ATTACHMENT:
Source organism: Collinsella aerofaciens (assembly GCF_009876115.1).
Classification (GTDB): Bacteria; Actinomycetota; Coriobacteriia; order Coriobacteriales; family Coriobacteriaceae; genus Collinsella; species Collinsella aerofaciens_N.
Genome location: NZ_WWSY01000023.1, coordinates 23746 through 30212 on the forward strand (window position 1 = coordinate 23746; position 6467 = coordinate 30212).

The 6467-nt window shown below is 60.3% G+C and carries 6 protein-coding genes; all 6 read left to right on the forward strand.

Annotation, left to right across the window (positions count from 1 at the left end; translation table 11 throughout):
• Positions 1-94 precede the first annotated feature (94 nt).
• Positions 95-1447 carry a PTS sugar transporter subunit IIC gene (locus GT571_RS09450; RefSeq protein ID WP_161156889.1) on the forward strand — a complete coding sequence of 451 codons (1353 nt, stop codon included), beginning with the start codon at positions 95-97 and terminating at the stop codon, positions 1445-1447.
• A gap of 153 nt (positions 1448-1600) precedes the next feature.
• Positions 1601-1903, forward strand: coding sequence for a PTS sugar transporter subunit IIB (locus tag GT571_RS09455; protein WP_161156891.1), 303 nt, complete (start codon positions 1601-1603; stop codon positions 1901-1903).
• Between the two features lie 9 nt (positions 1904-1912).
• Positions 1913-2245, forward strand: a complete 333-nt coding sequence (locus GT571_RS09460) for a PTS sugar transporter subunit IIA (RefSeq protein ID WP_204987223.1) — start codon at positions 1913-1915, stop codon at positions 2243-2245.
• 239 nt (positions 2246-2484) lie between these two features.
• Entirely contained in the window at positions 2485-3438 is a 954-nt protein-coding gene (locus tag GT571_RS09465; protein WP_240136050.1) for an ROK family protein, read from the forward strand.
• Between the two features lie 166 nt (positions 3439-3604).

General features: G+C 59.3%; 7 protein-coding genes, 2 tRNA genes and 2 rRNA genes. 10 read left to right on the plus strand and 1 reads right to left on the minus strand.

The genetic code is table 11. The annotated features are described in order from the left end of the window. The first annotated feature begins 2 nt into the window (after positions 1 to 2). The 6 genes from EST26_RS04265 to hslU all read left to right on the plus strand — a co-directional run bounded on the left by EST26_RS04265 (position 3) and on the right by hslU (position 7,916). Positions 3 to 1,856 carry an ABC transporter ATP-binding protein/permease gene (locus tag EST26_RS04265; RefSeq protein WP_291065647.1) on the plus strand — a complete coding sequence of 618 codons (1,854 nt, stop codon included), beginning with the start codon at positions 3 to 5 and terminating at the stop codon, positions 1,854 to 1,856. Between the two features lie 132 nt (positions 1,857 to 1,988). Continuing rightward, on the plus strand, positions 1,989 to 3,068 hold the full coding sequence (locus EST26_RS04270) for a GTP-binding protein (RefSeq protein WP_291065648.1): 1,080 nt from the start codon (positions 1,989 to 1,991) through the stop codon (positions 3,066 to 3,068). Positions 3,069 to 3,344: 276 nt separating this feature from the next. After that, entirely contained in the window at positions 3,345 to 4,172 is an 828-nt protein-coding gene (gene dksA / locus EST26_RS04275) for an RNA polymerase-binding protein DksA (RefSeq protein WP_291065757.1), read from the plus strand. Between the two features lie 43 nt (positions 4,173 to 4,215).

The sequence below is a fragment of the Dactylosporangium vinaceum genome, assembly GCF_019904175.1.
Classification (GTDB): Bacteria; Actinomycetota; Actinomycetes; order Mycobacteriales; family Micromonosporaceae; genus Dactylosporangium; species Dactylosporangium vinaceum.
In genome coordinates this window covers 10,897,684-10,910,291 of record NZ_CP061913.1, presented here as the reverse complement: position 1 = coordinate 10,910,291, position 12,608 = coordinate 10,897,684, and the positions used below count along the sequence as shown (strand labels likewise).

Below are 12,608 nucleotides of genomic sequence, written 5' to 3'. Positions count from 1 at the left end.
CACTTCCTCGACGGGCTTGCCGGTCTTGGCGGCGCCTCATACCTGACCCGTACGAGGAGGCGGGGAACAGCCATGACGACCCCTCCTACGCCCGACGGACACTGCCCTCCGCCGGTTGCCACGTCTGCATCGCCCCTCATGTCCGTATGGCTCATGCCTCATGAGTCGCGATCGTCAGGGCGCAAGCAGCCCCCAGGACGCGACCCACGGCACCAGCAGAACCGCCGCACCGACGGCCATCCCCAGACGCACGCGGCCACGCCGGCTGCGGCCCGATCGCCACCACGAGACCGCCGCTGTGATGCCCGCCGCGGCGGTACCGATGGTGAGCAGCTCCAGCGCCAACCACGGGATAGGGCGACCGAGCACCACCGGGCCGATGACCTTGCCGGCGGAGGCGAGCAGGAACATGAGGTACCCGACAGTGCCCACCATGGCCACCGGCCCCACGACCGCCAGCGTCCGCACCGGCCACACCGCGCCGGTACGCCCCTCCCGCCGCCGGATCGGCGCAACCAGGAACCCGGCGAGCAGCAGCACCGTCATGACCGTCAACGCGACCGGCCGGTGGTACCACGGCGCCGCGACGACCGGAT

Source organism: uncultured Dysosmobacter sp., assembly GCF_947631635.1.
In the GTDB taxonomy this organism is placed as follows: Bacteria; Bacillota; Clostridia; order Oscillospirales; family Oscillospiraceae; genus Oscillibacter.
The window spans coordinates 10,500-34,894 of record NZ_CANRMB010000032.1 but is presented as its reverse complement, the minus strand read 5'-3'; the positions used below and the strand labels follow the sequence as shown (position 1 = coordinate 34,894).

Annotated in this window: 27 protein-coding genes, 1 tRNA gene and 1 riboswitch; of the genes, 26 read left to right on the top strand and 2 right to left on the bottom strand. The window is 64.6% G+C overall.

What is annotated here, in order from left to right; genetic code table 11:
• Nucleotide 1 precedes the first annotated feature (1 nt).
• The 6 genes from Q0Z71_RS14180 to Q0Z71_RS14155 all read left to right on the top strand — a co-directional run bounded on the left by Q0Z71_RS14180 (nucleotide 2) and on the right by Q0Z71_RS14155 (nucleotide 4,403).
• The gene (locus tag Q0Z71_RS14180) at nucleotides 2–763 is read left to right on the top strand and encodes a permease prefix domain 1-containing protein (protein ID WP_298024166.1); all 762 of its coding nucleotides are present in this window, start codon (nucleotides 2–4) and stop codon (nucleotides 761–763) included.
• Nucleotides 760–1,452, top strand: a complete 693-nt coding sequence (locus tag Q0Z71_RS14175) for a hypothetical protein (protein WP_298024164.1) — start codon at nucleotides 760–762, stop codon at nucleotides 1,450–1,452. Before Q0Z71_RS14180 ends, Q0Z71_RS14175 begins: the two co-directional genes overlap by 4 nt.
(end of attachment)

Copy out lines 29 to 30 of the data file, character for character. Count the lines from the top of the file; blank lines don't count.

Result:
• The gene (locus tag Q0Z71_RS14180) at nucleotides 2–763 is read left to right on the top strand and encodes a permease prefix domain 1-containing protein (protein ID WP_298024166.1); all 762 of its coding nucleotides are present in this window, start codon (nucleotides 2–4) and stop codon (nucleotides 761–763) included.
• Nucleotides 760–1,452, top strand: a complete 693-nt coding sequence (locus tag Q0Z71_RS14175) for a hypothetical protein (protein WP_298024164.1) — start codon at nucleotides 760–762, stop codon at nucleotides 1,450–1,452. Before Q0Z71_RS14180 ends, Q0Z71_RS14175 begins: the two co-directional genes overlap by 4 nt.